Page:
However, Africans with no access to electricity pay a lot for their energy. A rural Ghanaian might pay about $1.70 for a litre of kerosene.[10] If they burn this in a lamp, they will consume 42 ml/hr, which means they are paying 7.1 USc/hr for a little low quality light and some noxious and unpleasant fumes.[11] In terms of the actual light delivered, this is the equivalent of paying more than 50 $/kWh for LED lighting; this does not even consider the health and well-being benefits of not inhaling kerosene smoke. There are a number of commendable schemes intended to allow people in developing countries to swap kerosene and candles for portable solar lamps.[12] However in terms of development, these are stopgaps. In order to allow consumers sufficient energy to take part in real commercial growth, larger volumes of energy are needed. On this basis, smaller scale networks could offer a boost to remote communities.

Things may be starting to move

Although there has been speculation some time that microgrids could be a solution to energy supply in sub-Saharan Africa, it is only relatively recently that there has been real activity in the sector. Ongoing reductions in renewable energy and storage are continuing to reduce prices and make the technology more viable.[13][13] A consortium of US based companies, including MAECI Solar and GE, is implementing a 5 MW solar microgrid on Annobon Island, of the coast of Equatorial Guinea.[14] Italy’s Enel Green Power is developing a microgrid solution which will provide 1 MW to 20,000 households in Kenya.[15]

If microgrid solutions are to become a truly viable large-scale solution, they must become bankable, even without subsidies or development funding. The technology being used is now largely mature and, as we have seen, prices are coming down. There are real opportunities to be had for private investors to bring both capital and expertise to bear in order to develop effective, efficient and relatively affordable solutions. A major challenge is however likely to be ensuring a steady long term stream of income from, often poor, consumers. Possible solutions may learn from, and leverage off, the experiences and customer base of mobile phone suppliers. For example, pre-pay meters, potentially topped up by mobile phone, may soon predominate.[16]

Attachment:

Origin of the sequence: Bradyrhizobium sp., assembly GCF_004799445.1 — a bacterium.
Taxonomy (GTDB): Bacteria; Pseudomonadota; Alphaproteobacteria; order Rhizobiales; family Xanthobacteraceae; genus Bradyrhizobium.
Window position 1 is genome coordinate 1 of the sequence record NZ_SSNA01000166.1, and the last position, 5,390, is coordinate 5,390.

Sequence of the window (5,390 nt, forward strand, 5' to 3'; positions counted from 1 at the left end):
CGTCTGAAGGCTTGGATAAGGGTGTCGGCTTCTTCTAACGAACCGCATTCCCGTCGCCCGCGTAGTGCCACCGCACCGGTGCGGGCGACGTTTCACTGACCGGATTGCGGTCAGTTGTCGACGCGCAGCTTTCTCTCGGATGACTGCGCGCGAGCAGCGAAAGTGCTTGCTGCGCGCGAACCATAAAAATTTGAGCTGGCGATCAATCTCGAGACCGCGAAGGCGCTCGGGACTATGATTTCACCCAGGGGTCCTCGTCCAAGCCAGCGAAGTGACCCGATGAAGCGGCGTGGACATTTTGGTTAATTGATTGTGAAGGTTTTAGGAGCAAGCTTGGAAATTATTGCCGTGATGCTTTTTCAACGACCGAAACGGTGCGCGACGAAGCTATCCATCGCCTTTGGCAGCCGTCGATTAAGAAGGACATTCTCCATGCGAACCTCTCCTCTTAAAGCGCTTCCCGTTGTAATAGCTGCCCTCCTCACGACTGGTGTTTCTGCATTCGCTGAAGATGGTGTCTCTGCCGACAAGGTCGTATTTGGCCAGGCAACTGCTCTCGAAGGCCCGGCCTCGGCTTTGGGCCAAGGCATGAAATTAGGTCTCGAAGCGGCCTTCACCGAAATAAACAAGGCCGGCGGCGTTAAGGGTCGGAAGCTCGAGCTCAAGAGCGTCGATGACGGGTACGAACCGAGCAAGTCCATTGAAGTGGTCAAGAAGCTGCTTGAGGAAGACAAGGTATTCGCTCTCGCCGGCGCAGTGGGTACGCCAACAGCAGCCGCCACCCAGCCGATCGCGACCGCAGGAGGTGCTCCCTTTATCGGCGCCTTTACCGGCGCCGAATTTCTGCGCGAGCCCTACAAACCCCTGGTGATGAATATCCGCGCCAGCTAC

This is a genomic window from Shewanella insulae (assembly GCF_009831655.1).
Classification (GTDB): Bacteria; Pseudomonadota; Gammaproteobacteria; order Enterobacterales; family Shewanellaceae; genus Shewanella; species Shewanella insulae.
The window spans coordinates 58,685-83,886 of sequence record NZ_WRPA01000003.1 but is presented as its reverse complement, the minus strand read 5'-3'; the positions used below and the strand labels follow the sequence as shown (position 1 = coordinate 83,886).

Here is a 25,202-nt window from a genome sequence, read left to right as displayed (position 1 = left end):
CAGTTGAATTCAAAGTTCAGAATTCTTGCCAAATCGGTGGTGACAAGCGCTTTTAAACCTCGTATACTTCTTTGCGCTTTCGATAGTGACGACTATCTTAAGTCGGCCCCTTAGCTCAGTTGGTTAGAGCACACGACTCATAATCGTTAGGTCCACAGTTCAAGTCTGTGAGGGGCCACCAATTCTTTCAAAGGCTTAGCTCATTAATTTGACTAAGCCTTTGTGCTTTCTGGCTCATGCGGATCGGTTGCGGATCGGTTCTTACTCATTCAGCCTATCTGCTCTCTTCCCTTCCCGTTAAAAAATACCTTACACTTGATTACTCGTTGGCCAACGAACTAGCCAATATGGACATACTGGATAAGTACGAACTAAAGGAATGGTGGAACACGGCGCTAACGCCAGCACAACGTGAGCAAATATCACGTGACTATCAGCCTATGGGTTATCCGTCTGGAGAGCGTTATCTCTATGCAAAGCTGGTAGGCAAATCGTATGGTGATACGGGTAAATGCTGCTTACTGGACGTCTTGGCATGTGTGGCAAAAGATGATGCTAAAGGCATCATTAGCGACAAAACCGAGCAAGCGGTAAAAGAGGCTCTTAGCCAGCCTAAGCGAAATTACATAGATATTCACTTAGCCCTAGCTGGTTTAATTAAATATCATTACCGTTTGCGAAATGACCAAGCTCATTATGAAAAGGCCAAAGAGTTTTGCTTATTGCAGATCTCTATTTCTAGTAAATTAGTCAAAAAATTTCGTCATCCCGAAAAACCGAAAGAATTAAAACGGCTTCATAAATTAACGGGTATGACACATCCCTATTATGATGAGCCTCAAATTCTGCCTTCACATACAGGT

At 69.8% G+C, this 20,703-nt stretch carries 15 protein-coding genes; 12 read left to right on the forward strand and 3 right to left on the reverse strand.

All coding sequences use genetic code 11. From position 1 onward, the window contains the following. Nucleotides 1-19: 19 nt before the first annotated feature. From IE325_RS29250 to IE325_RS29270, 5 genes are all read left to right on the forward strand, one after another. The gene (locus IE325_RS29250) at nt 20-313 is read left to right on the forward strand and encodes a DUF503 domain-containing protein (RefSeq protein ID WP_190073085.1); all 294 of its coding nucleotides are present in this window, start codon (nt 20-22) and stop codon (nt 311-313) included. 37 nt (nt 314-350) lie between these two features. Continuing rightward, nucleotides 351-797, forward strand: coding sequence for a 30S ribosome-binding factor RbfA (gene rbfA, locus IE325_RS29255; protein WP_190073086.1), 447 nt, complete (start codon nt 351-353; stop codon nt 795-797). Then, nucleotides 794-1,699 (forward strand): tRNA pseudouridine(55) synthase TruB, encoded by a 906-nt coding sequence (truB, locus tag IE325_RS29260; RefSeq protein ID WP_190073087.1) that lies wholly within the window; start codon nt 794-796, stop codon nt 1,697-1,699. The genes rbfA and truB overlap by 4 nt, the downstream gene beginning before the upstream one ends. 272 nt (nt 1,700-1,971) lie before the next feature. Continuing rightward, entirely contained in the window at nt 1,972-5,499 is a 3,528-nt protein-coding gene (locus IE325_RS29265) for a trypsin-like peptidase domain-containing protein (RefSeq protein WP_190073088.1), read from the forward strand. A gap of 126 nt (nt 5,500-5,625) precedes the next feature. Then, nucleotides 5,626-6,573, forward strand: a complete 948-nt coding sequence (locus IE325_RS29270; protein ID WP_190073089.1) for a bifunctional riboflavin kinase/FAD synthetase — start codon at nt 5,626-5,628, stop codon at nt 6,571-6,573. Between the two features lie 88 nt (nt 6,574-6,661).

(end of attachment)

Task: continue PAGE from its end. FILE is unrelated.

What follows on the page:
This is not a one-size-fits-all fix, and in some instances, large-network implementation may be the best and most efficient way to supply energy to the people. However, microgrids will become an increasingly viable option. It is a 21st Century opportunity which should not be limited by lack of imagination or inertia born of 20th Century thinking.


[1] http://data.worldbank.org/

[2] https://www.gsmaintelligence.com

[3] http://www.eia.gov/cfapps/ipdbproject/IEDIndex3.cfm

[4] http://www.worldenergyoutlook.org/resources/energydevelopment/energyaccessdatabase/

[5] http://www.cdcgroup.com/Documents/Evaluations/Power%20economic%20growth%20and%20jobs.pdf

[6] https://openknowledge.worldbank.org

[7] http://www.eia.gov/cfapps/ipdbproject/IEDIndex3.cfm

[8] https://blogs.dnvgl.com/energy/sust

[9] Data from http://data.worldbank.org/

[10] https://www.lightingafrica.org/cost-of-kerosene-in-rural-africa-threatens-access-to-lighting

[11] http://evanmills.lbl.gov/pubs/pdf/offgrid-lighting.pdf

[12] http://www.solar-aid.org/solar-lights-and-the-global-goals/

[13] http://www.bloomberg.com/news/articles/2015-11-16/minigrids-seen-as-answer-for-620-million-africans-without-power

[14] http://www.princetonpower.com/images/casestudies/pdfs/Annobon_CaseStudy_Septembert2015.pdf

[15] http://www.pv-magazine.com/news/details/beitrag/enel-green-power-boosts-rural-electrification-in-kenya_100022321/#axzz4EgJiBo9a

[16] http://people.eecs.berkeley.edu/~taneja/publications/MicrogridRSER15.pdf